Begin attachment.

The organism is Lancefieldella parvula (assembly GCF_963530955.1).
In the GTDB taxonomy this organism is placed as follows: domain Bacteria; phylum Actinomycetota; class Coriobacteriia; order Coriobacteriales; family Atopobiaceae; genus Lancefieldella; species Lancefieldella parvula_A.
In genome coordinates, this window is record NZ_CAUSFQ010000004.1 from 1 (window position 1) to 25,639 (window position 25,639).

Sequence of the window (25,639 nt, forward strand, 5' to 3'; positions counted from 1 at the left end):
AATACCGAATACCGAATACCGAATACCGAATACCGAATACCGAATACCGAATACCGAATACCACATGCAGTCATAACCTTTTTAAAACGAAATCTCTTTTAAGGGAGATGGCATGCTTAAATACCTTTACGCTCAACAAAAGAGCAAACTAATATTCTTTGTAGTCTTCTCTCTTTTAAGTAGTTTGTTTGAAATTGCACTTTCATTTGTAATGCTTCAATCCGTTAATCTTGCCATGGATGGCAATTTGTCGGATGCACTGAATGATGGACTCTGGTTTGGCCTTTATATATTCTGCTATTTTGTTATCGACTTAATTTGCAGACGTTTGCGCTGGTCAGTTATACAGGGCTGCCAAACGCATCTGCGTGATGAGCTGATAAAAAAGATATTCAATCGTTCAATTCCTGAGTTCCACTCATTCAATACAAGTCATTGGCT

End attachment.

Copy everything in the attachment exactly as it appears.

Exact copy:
The organism is Lancefieldella parvula (assembly GCF_963530955.1).
In the GTDB taxonomy this organism is placed as follows: domain Bacteria; phylum Actinomycetota; class Coriobacteriia; order Coriobacteriales; family Atopobiaceae; genus Lancefieldella; species Lancefieldella parvula_A.
In genome coordinates, this window is record NZ_CAUSFQ010000004.1 from 1 (window position 1) to 25,639 (window position 25,639).

Sequence of the window (25,639 nt, forward strand, 5' to 3'; positions counted from 1 at the left end):
AATACCGAATACCGAATACCGAATACCGAATACCGAATACCGAATACCGAATACCGAATACCACATGCAGTCATAACCTTTTTAAAACGAAATCTCTTTTAAGGGAGATGGCATGCTTAAATACCTTTACGCTCAACAAAAGAGCAAACTAATATTCTTTGTAGTCTTCTCTCTTTTAAGTAGTTTGTTTGAAATTGCACTTTCATTTGTAATGCTTCAATCCGTTAATCTTGCCATGGATGGCAATTTGTCGGATGCACTGAATGATGGACTCTGGTTTGGCCTTTATATATTCTGCTATTTTGTTATCGACTTAATTTGCAGACGTTTGCGCTGGTCAGTTATACAGGGCTGCCAAACGCATCTGCGTGATGAGCTGATAAAAAAGATATTCAATCGTTCAATTCCTGAGTTCCACTCATTCAATACAAGTCATTGGCT